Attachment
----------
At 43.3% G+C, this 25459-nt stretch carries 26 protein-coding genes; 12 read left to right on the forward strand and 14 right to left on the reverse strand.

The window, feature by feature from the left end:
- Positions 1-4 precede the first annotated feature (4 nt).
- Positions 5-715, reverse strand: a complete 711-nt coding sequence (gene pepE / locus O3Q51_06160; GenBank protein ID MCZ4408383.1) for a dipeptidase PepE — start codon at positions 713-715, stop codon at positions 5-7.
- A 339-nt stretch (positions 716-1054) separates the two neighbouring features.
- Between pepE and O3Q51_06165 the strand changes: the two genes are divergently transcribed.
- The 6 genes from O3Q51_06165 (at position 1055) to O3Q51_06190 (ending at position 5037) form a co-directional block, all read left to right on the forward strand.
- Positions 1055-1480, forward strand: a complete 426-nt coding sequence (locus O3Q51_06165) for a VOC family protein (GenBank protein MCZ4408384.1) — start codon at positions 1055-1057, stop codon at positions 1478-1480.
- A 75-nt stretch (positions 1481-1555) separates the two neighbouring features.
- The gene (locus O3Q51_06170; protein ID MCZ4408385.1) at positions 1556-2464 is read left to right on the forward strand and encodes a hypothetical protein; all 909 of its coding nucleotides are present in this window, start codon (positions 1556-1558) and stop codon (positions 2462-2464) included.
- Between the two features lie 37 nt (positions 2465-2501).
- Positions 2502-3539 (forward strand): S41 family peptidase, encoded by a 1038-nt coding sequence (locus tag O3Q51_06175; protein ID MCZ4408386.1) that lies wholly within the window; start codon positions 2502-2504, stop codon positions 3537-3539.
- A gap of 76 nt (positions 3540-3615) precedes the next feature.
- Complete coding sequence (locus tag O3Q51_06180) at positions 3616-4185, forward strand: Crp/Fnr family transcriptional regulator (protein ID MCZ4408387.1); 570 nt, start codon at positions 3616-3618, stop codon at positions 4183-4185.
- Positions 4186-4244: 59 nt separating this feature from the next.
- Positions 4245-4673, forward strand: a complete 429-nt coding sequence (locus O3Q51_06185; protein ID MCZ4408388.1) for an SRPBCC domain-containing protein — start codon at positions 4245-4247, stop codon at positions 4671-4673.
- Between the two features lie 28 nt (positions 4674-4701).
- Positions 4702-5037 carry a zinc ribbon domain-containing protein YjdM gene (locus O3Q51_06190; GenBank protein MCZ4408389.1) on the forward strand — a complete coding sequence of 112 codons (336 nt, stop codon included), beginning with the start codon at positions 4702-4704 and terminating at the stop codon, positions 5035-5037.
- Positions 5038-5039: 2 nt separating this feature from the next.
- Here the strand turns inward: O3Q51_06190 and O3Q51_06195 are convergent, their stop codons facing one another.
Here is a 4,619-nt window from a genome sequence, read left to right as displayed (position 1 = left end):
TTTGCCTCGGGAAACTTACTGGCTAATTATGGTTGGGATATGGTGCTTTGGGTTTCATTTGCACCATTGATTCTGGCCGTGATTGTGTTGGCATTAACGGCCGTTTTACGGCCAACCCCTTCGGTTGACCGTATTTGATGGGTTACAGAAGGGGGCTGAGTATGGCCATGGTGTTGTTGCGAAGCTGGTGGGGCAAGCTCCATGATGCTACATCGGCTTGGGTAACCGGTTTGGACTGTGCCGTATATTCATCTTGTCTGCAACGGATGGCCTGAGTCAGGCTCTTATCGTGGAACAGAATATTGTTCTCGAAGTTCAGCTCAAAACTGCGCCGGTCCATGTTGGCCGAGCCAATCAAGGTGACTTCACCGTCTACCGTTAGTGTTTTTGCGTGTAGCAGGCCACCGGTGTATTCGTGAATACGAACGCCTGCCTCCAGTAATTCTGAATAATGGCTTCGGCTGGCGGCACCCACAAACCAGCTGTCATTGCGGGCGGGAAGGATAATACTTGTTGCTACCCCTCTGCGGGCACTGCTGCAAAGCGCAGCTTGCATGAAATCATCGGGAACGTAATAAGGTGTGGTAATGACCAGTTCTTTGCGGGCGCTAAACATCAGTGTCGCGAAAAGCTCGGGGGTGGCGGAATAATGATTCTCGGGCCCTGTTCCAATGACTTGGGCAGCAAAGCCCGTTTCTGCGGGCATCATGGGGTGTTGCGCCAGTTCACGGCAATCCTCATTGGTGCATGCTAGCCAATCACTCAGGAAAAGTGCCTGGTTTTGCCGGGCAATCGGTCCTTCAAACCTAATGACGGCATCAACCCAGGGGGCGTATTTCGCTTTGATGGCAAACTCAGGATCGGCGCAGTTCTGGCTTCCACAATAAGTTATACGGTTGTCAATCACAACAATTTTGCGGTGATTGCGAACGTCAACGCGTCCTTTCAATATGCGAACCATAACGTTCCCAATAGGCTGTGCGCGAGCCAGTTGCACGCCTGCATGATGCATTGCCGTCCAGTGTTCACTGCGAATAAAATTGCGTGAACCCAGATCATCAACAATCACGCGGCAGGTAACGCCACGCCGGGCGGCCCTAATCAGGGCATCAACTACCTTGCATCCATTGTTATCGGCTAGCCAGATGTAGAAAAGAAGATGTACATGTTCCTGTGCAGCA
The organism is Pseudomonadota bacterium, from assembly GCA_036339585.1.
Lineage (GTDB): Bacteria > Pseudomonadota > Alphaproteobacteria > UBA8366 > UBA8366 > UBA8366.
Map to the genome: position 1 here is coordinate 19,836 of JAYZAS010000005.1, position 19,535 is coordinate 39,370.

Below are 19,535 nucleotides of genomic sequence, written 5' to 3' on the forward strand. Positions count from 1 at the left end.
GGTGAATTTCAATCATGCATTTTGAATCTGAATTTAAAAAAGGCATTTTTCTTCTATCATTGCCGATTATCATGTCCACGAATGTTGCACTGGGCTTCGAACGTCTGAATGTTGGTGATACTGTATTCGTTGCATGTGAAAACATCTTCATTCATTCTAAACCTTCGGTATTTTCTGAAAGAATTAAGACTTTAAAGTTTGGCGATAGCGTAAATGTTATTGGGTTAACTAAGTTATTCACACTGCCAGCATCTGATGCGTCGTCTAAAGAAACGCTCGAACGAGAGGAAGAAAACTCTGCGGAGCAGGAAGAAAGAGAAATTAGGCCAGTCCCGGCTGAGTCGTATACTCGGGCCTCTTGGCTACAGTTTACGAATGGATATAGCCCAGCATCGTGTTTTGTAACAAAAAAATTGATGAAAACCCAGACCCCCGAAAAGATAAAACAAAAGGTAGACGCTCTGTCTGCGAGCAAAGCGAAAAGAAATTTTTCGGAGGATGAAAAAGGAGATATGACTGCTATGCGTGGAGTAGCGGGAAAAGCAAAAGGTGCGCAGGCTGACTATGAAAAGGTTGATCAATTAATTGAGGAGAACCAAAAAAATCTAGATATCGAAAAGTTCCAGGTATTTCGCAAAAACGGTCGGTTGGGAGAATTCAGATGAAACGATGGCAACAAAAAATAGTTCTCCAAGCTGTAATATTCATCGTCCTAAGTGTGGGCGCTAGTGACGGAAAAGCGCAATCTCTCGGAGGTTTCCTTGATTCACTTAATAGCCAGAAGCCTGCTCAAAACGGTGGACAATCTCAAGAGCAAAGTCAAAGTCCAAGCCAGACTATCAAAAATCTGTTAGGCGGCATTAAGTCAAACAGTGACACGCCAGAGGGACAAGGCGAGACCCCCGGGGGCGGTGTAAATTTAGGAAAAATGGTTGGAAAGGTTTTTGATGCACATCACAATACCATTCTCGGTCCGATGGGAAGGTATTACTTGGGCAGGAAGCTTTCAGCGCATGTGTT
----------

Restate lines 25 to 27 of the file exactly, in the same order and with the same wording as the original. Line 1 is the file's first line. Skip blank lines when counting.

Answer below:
Map to the genome: position 1 here is coordinate 19,836 of JAYZAS010000005.1, position 19,535 is coordinate 39,370.

Below are 19,535 nucleotides of genomic sequence, written 5' to 3' on the forward strand. Positions count from 1 at the left end.
GGTGAATTTCAATCATGCATTTTGAATCTGAATTTAAAAAAGGCATTTTTCTTCTATCATTGCCGATTATCATGTCCACGAATGTTGCACTGGGCTTCGAACGTCTGAATGTTGGTGATACTGTATTCGTTGCATGTGAAAACATCTTCATTCATTCTAAACCTTCGGTATTTTCTGAAAGAATTAAGACTTTAAAGTTTGGCGATAGCGTAAATGTTATTGGGTTAACTAAGTTATTCACACTGCCAGCATCTGATGCGTCGTCTAAAGAAACGCTCGAACGAGAGGAAGAAAACTCTGCGGAGCAGGAAGAAAGAGAAATTAGGCCAGTCCCGGCTGAGTCGTATACTCGGGCCTCTTGGCTACAGTTTACGAATGGATATAGCCCAGCATCGTGTTTTGTAACAAAAAAATTGATGAAAACCCAGACCCCCGAAAAGATAAAACAAAAGGTAGACGCTCTGTCTGCGAGCAAAGCGAAAAGAAATTTTTCGGAGGATGAAAAAGGAGATATGACTGCTATGCGTGGAGTAGCGGGAAAAGCAAAAGGTGCGCAGGCTGACTATGAAAAGGTTGATCAATTAATTGAGGAGAACCAAAAAAATCTAGATATCGAAAAGTTCCAGGTATTTCGCAAAAACGGTCGGTTGGGAGAATTCAGATGAAACGATGGCAACAAAAAATAGTTCTCCAAGCTGTAATATTCATCGTCCTAAGTGTGGGCGCTAGTGACGGAAAAGCGCAATCTCTCGGAGGTTTCCTTGATTCACTTAATAGCCAGAAGCCTGCTCAAAACGGTGGACAATCTCAAGAGCAAAGTCAAAGTCCAAGCCAGACTATCAAAAATCTGTTAGGCGGCATTAAGTCAAACAGTGACACGCCAGAGGGACAAGGCGAGACCCCCGGGGGCGGTGTAAATTTAGGAAAAATGGTTGGAAAGGTTTTTGATGCACATCACAATACCATTCTCGGTCCGATGGGAAGGTATTACTTGGGCAGGAAGCTTTCAGCGCATGTGTT